Still, the time came when Sturt began to realize that modern production methods were cheaper and, for economical reasons, would displace traditional methods of workmanship in his shop. Machine-manufactured spokes, for instance, were readily available; hence, Sturt purchased them for his shop instead of having his men hand-hew spokes from aged hardwood stock. And the installation of gas-driven woodworking machinery in 1889 was, for him, a much needed measure of cost efficiency. Yet Sturt knew that he too was responsible for ushering out the age of craft:

And from the first day the machines began running, the use of axes and adzes disappeared from the well-known place, the saws and saw-pit became obsolete. We forgot what chips were like. There, in that one little spot, the ancient provincial life of England was put into a back seat (p. 201).

What can technology educators gain from presenting their students with "doing" craft? Because craft labor is rooted in the work culture of artisanship, the mutuality of shop labor, and the social organization of work (apprentice-journeyman-master relationships), the technology education laboratory gives students an opportunity to develop reciprocal exchanges of knowledge, allied decision making, and voluntary organization of tasks and duties. Practical application should be accompanied by readings in labor history, labor laws, collective bargaining, labor-management relations, labor union activities and membership, the union label, occupational safety, industrial democracy--all are based upon collective histories of tradesworkers negotiations on the shop floor. Students may need to be reminded that the practice of job seniority, for instance, was established through craft tradition: the most valued jobs went to the journeymen who were employed in the master's workshop; apprentices were expected to run errands, deliver goods, and perform custodial duties for as long as one year into their indentures before they would ever be allowed to use a handtool.

Technology education students may benefit from "doing" craft because the activity itself may stimulate a political philosophy of labor alliance and industrial protest. By virtue of its handicraft basis, students engaged in craft labor may begin to acknowledge the debilitating effects of machine technology, and seek solutions to the degradation of industrial work on the shop floor. Craft labor may be an "aesthetic - in - opposition," a term that Peter Dormer (1988) used to distinguish handicraft production from industrial technology. For example, the lining of a nuclear reactor and a reed basket are both beautiful, he suggests, but the reactor's beauty "is chilling" because it "tampers with nature," whereas the basket is organic, "in harmony with nature" (p. 135). Yet handicraft production also reinforces personal relationships between crafts workers and customers, and distinguishes itself from the impersonality of mass consumption of factory-manufactured goods: "With a single piece of furniture made by a man or a woman in a craft studio in Pennsylvania, there was the suggestion of a personal relationship between maker and user, but with a car mass-produced in Detroit there was not" (Dormer, 1988, p. 139).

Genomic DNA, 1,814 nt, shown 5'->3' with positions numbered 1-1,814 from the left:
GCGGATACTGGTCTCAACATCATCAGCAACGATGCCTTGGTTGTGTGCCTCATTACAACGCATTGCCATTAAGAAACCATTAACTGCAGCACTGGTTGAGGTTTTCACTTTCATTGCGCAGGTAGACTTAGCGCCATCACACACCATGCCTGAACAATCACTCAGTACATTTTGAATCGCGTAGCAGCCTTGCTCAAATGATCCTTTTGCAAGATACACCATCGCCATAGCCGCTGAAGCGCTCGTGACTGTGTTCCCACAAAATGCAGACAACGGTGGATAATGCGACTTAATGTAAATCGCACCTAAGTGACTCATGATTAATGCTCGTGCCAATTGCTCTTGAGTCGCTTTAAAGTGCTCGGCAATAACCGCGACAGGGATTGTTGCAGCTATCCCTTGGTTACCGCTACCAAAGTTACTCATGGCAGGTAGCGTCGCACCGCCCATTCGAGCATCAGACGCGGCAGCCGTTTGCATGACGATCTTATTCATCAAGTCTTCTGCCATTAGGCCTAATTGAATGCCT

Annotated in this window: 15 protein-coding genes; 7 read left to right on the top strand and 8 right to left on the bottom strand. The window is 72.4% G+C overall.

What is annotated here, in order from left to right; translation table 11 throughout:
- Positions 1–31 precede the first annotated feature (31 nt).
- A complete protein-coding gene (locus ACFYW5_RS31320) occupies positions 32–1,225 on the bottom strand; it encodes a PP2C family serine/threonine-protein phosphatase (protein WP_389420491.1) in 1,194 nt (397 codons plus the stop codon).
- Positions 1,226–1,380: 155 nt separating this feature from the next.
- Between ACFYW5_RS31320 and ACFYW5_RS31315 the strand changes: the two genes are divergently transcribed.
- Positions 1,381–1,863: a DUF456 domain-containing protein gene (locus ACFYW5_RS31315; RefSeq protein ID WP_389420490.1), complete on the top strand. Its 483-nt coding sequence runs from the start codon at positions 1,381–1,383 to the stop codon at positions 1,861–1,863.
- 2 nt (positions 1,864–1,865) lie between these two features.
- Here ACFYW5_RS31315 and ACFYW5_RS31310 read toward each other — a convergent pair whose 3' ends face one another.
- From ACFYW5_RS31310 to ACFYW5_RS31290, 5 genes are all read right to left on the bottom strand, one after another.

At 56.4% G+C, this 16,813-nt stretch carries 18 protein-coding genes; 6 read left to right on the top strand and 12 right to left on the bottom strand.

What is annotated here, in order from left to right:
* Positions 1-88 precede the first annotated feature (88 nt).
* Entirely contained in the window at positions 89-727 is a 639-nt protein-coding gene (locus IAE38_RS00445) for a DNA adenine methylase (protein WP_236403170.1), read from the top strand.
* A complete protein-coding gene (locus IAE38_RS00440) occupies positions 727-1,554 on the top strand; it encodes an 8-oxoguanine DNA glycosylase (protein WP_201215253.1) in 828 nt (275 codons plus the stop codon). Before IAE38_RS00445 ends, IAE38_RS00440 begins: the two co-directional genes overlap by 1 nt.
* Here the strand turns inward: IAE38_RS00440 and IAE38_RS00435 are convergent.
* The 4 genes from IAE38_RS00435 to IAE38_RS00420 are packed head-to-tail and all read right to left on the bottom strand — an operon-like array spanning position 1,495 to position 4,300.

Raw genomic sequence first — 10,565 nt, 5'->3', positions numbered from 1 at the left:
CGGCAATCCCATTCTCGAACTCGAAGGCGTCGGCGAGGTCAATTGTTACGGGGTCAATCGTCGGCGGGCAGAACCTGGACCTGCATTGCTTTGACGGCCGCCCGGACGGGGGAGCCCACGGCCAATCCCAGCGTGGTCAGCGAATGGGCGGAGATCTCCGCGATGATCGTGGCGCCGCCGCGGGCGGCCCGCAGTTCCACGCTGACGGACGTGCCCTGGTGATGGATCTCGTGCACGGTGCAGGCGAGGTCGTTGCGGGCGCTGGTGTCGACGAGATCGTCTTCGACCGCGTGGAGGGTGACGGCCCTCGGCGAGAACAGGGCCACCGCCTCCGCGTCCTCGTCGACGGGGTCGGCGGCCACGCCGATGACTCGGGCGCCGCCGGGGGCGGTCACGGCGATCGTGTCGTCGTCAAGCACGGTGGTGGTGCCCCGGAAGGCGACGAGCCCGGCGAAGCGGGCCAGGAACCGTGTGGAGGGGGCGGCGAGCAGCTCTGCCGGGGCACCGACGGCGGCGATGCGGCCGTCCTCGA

Technology education students may develop a craft ethic that places greater emphasis upon the importance of customer relations in today's service economy. This ethic, derivative of the master's social relations with his purchasing public, once set a high priority upon skillful execution of the work, dignity of labor, honesty of techniques, and integrity in choice of materials to be used. Perhaps "doing" craft will help students reclaim the artisan legacy: personal service and quality workmanship go hand-in-hand.

Richard D. Lakes is a member of the Department of Educational Leadership, University of Connecticut, Storrs, Connecticut.


Condon, K. (1990). "Learnin', through": Environmental art as a creative process. In Daniel W. Patterson & Charles G. Zug III (Eds.) ARTS IN EARNEST: NORTH CAROLINA FOLKLIFE. Durham, NC: Duke University Press, 179-191.

Dormer, P. (1988). The ideal world of Vermeer's little lacemaker. In John Thackara, (Ed.), DESIGN AFTER MODERNISM: BEYOND THE OBJECT. New York, NY: Thames and Hudson, 135-144.

Mumford, L. (1952). ART AND TECHNICS. New York, NY: Columbia University Press.

Polanyi, M. (1958). PERSONAL KNOWLEDGE: TOWARDS A POST-CRITICAL PHILOSOPHY. Chicago, IL: University of Chicago Press.

Shelby, L. (1972). The geometric knowledge of the medieval master masons. SPECULUM, 47(2), 395-421.

Sturt, G. (1923). THE WHEELWRIGHT'S SHOP. (Reprint, 1988.) Cambridge, England: Cambridge University Press.

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Journal of Technology Education Volume 2, Number 1 Fall 1990